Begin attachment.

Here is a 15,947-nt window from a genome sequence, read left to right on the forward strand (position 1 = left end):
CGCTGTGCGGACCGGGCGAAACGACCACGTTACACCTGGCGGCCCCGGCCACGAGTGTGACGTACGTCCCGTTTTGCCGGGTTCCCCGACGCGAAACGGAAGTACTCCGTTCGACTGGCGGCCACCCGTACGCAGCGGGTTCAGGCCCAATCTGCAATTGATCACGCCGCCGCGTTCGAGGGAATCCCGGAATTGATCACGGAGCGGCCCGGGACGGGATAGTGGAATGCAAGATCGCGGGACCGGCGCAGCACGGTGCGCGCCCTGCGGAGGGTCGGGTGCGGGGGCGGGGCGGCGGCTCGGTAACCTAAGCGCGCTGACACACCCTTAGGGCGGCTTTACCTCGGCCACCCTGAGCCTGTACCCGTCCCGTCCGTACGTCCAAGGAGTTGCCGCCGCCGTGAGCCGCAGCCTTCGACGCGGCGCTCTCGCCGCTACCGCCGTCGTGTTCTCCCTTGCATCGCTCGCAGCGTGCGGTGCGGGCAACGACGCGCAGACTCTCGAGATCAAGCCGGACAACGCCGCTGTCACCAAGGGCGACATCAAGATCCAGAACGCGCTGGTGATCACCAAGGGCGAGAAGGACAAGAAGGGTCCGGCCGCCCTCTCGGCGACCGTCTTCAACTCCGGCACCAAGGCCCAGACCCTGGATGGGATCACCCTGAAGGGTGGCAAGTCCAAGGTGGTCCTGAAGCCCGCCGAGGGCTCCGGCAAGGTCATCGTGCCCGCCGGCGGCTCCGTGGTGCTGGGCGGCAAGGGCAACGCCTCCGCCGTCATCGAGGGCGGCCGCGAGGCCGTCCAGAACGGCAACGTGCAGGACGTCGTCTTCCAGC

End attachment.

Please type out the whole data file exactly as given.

Here is a 15,947-nt window from a genome sequence, read left to right on the forward strand (position 1 = left end):
CGCTGTGCGGACCGGGCGAAACGACCACGTTACACCTGGCGGCCCCGGCCACGAGTGTGACGTACGTCCCGTTTTGCCGGGTTCCCCGACGCGAAACGGAAGTACTCCGTTCGACTGGCGGCCACCCGTACGCAGCGGGTTCAGGCCCAATCTGCAATTGATCACGCCGCCGCGTTCGAGGGAATCCCGGAATTGATCACGGAGCGGCCCGGGACGGGATAGTGGAATGCAAGATCGCGGGACCGGCGCAGCACGGTGCGCGCCCTGCGGAGGGTCGGGTGCGGGGGCGGGGCGGCGGCTCGGTAACCTAAGCGCGCTGACACACCCTTAGGGCGGCTTTACCTCGGCCACCCTGAGCCTGTACCCGTCCCGTCCGTACGTCCAAGGAGTTGCCGCCGCCGTGAGCCGCAGCCTTCGACGCGGCGCTCTCGCCGCTACCGCCGTCGTGTTCTCCCTTGCATCGCTCGCAGCGTGCGGTGCGGGCAACGACGCGCAGACTCTCGAGATCAAGCCGGACAACGCCGCTGTCACCAAGGGCGACATCAAGATCCAGAACGCGCTGGTGATCACCAAGGGCGAGAAGGACAAGAAGGGTCCGGCCGCCCTCTCGGCGACCGTCTTCAACTCCGGCACCAAGGCCCAGACCCTGGATGGGATCACCCTGAAGGGTGGCAAGTCCAAGGTGGTCCTGAAGCCCGCCGAGGGCTCCGGCAAGGTCATCGTGCCCGCCGGCGGCTCCGTGGTGCTGGGCGGCAAGGGCAACGCCTCCGCCGTCATCGAGGGCGGCCGCGAGGCCGTCCAGAACGGCAACGTGCAGGACGTCGTCTTCCAGC